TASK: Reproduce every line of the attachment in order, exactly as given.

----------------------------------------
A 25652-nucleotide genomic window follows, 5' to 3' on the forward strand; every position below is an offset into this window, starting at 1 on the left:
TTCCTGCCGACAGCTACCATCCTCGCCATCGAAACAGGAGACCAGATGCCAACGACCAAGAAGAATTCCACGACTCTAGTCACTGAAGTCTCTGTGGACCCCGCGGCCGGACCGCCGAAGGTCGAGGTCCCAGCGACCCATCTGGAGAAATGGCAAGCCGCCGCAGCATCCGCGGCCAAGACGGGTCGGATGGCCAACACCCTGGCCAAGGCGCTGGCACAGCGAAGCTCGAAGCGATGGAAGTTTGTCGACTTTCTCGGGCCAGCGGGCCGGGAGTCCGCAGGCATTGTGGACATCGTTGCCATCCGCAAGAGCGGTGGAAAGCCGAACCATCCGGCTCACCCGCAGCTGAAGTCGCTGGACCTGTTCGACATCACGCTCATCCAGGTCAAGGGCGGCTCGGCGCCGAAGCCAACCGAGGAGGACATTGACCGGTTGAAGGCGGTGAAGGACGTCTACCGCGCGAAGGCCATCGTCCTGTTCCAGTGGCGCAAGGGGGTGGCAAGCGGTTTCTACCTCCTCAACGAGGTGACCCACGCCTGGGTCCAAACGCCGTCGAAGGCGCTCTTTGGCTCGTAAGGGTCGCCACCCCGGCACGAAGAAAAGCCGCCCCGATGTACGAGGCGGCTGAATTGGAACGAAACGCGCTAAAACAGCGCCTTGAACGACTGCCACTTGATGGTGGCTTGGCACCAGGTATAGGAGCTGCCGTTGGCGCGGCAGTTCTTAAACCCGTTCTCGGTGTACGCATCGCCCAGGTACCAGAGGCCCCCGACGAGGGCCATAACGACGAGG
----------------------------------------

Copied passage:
A 25652-nucleotide genomic window follows, 5' to 3' on the forward strand; every position below is an offset into this window, starting at 1 on the left:
TTCCTGCCGACAGCTACCATCCTCGCCATCGAAACAGGAGACCAGATGCCAACGACCAAGAAGAATTCCACGACTCTAGTCACTGAAGTCTCTGTGGACCCCGCGGCCGGACCGCCGAAGGTCGAGGTCCCAGCGACCCATCTGGAGAAATGGCAAGCCGCCGCAGCATCCGCGGCCAAGACGGGTCGGATGGCCAACACCCTGGCCAAGGCGCTGGCACAGCGAAGCTCGAAGCGATGGAAGTTTGTCGACTTTCTCGGGCCAGCGGGCCGGGAGTCCGCAGGCATTGTGGACATCGTTGCCATCCGCAAGAGCGGTGGAAAGCCGAACCATCCGGCTCACCCGCAGCTGAAGTCGCTGGACCTGTTCGACATCACGCTCATCCAGGTCAAGGGCGGCTCGGCGCCGAAGCCAACCGAGGAGGACATTGACCGGTTGAAGGCGGTGAAGGACGTCTACCGCGCGAAGGCCATCGTCCTGTTCCAGTGGCGCAAGGGGGTGGCAAGCGGTTTCTACCTCCTCAACGAGGTGACCCACGCCTGGGTCCAAACGCCGTCGAAGGCGCTCTTTGGCTCGTAAGGGTCGCCACCCCGGCACGAAGAAAAGCCGCCCCGATGTACGAGGCGGCTGAATTGGAACGAAACGCGCTAAAACAGCGCCTTGAACGACTGCCACTTGATGGTGGCTTGGCACCAGGTATAGGAGCTGCCGTTGGCGCGGCAGTTCTTAAACCCGTTCTCGGTGTACGCATCGCCCAGGTACCAGAGGCCCCCGACGAGGGCCATAACGACGAGG